Category C: Studies in women and animals are not available or studies in animals have revealed adverse effects on the fetus and there are no controlled studies in women. Drugs should be given only if the potential benefits justify the potential risk to the fetus
Category D: There is positive evidence of human fetal risk (unsafe), however in some cases such as a life-threatening illness the potential risk may be justified if there are no other alternatives
Drug class cont….
Category X: Highly unsafe: risk of use outweighs any potential benefit. Drugs in this category are contraindicated in women who are or may become pregnant
Digoxin Class C
Requires level monitoring
Therapeutic levels 0.7-1.2
Lasix Class C
Reserved for cardiac conditions
Not recommended in PIH
May decrease placental perfusion
Reserved for cardiac conditions
Not recommended in PIH
Thrombocytopenia has been reported in breast feeding infants
Hydralazine Class C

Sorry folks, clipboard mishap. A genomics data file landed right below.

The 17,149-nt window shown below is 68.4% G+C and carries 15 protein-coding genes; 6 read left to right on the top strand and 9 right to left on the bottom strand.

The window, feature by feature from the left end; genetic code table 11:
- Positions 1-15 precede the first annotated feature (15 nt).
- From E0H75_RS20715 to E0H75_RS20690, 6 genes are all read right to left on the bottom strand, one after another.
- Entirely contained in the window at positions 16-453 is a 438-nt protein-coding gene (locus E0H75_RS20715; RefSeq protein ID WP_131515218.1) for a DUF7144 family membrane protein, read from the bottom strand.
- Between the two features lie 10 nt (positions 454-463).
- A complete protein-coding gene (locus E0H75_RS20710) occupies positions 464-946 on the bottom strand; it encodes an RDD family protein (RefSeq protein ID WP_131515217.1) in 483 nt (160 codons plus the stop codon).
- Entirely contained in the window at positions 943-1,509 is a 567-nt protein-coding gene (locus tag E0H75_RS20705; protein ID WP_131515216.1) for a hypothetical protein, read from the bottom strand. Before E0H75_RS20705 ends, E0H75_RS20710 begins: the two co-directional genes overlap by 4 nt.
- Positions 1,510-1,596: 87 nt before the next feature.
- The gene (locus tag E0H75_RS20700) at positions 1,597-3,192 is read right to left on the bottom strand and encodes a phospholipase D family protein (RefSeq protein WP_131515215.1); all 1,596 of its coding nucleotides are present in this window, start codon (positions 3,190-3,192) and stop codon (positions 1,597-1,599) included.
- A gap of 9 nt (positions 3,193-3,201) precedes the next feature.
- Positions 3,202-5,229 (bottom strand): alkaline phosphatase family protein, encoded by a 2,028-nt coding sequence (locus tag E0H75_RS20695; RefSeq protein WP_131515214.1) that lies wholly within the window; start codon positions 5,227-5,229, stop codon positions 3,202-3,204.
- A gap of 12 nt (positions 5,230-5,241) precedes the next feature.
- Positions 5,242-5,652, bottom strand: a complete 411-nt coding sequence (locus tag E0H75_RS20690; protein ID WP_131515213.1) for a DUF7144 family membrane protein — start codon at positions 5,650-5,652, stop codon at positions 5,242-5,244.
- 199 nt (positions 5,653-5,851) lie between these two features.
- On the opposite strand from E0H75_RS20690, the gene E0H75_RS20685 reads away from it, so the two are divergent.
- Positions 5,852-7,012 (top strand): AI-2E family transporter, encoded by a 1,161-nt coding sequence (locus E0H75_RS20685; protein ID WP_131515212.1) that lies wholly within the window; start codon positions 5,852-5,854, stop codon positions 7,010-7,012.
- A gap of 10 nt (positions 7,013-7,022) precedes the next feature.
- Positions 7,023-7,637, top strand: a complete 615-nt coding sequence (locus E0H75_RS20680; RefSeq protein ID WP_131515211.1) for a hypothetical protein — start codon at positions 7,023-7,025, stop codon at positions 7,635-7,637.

Compatible with breastfeeding
Class D in 2 nd /3 rd trimesters
Reserved for postpartum use-compatible with BF
Renal toxicity in infants exposed in utero
Compatible with breast feeding
Has been shown to cause IUGR in some infants in utero.
Heparin Class C
Short half life-can be discontinued prior to delivery to prevent maternal hemorrhage
Not excreted in breast milk
Warfarin Class D
Contraindicated in pregnancy
Safe in breast feeding. Not excreted in breast milk.
IV Immune Globulin
One retrospective study
6 PPCM treated
All 6 treated had >10 units improvement in EF, compared only 4/11 controls
( All pts had diagnosis of Myocarditis and dilated cardiomyopathy)
* McNamara et al. Circulation 1997; 95:2476
Other Therapy cont….
Estimated that transplant is performed in up to 1/3 of PPCM patients
Pts should be strongly advised against future pregnancies.
Increased risk of HTN, preeclampsia, and preterm labor
Also at risk for graft failure due to recurrent disease.
*Scott et al. Obstet Gynecol 1993; 82:324
However, HF associated with PIH represents a diastolic failure, vs. systolic in PPCM
Again, usually ruled out by CXR
If still suspicious, can order spiral CT
Mortality estimates range from 25-50%.
Most deaths occur within 3 months postpartum
Deaths usually caused by:
Progressive pump failure
20 pts. PPCM
Followed for 14 months postpartum
Found several factors for deterioration:
Later onset of sx. Following pregnancy
Worse echo findings on initial exam
* Elkayam et al. N Engl J Med 2001; 344:1567
Opinions widely vary